As they begin the journey into adulthood, children may exhibit signs that they want to take more control of their own life in the form of making their own decisions and having strong opinions. Unfortunately, those opinions will probably be polar opposite of what you as a parent feels. “Why, why, why mom?” “Mom, that’s stupid.” “Well, I think it should be this way.”
Personally, I’ve noticed that when my eldest is trying to decide for himself what opinion he will hold for any given subject, I have to provide solid, factual evidence for him, explain the pros and cons and then back off. Strong willed kids like to think they came up with a conclusion or line of thinking on their own. Easier said than done if sass or defiance are involved. Meet Black Widow you winged infant bat!
- They need hygiene intervention pronto!
This is the obvious one. Supply them with non anti perspirant deodorant, clean clothes and a hefty supply of underwear. Your kid can no longer pull off wearing the same clothes two days in a row. It’s not pretty. I wouldn’t advise it.
- Physical Changes
My eldest is not a shy child. We see him fresh from the shower in all his glory on a frequent basis. The physical changes are obvious. Over the last few weeks a few pimples have even popped up on is forehead! So now I have to make sure he showers, brushes his teeth, eats veggies, puts on deodorant AND washes his face with appropriate cleansing products? Sheesh.
- We shouldn’t stop being an involved parent
Although they act as though they don’t want or need our help, our kids need us more during this time. The most difficult thing the hubs and I are going through at the moment is finding the balance of disciplining the mood swings while letting the kid become his own individual person. I feel it’s important that one of us always be actively present to guide the kid into adulthood.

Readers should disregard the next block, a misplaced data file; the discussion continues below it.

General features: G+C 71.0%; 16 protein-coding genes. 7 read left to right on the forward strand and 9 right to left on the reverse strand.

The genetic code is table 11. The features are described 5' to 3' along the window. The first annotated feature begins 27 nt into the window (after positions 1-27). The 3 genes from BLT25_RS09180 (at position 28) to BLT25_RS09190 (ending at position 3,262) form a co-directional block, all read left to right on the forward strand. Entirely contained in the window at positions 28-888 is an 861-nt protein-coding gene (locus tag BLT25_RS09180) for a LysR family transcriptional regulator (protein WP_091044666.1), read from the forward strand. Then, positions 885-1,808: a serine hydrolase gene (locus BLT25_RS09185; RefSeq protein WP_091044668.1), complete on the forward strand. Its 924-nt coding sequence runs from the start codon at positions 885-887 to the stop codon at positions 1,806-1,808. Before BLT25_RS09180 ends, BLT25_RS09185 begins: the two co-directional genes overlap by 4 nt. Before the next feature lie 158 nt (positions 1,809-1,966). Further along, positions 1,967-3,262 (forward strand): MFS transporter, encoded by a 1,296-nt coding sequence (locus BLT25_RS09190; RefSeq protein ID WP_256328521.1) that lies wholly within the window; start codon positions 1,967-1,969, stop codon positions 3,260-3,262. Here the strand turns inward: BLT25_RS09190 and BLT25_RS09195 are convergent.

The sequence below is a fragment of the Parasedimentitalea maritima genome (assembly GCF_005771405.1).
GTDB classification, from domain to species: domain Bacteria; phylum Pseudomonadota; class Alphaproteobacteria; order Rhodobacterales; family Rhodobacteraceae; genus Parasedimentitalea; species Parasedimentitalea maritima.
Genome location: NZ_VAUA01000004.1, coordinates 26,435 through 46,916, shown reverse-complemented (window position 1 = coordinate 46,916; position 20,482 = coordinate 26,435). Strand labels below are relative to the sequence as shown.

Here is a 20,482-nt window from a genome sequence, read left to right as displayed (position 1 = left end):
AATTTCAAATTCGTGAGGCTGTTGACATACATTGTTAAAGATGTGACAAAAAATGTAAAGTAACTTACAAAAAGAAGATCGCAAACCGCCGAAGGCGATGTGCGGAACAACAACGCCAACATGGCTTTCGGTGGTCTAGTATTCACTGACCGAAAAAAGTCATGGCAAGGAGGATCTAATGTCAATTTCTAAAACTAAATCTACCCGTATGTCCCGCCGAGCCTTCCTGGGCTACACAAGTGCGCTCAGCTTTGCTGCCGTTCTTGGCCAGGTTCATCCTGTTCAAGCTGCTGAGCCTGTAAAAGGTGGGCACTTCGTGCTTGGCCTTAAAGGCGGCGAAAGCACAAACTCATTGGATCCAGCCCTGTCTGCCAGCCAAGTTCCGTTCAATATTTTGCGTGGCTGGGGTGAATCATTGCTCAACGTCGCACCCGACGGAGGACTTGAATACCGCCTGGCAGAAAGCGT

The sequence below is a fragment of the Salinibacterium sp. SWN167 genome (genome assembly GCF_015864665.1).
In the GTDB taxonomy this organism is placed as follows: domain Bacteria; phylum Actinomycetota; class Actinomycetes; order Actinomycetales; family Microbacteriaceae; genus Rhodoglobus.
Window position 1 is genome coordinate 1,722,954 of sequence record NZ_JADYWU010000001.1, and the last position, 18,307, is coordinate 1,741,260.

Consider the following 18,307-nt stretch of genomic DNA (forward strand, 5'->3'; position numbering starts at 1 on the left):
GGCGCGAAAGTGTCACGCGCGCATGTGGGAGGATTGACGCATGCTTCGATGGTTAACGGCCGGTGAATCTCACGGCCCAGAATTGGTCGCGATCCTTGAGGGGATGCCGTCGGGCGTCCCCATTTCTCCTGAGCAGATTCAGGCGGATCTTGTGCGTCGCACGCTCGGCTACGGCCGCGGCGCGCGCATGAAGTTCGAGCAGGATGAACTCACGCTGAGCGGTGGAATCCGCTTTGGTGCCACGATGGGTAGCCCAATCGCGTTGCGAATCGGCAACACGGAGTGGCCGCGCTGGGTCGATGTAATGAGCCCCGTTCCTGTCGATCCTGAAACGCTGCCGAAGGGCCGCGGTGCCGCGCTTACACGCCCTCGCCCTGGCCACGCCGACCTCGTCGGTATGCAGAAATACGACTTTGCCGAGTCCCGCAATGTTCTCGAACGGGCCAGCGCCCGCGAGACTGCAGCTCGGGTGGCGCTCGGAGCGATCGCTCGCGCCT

Also, this is the time when we need to be cognizant of drastic personality changes that warrant further attention. If we notice our kids pulling away from family and friends or avoiding things that were once enjoyable to them then that could signal a problem. Fortunately for us, we just have a smelly, sassy, Dr Jekyll/Mr Hyde persona we are trying to raise living at the other end of our house, only in the infancy stages of what is to come.
Although still a freshman in the world of kid hormonal changes, I can offer this piece of advice. Remember that you’re not alone. It’s never an easy or popular thing for parents to admit that their kids don’t act like the perfect child all the time or that we don’t have all the answers. Even people who seem like they have it all together are probably struggling with the same feelings and parenting challenges. Every kid is different with a unique personality. That means parenting has to be tweaked to meet the needs of the child and it’s pretty daunting to get that right every day.
It’s unrealistic for people to assume that their way works for your child and unfair and even ignorant to say their way is the only way. That burns this Bat Boy’s mother up. Take freedom in doing what works for your child and remember to exercise some grace while parents like us figure it all out.
What worked for you in successfully transitioning your child through the “Holy Hormone” years? Any ideas relayed in kindness and thoughtfulness are always helpful. We are a community of parents just trying to be the best at what we do.
Our second child is right behind the first so it’s going to be a double whammy of hormone hades in our house soon. To the Batmobile baby daddy! Time to drop the crazies off at grandma’s and head to the beach!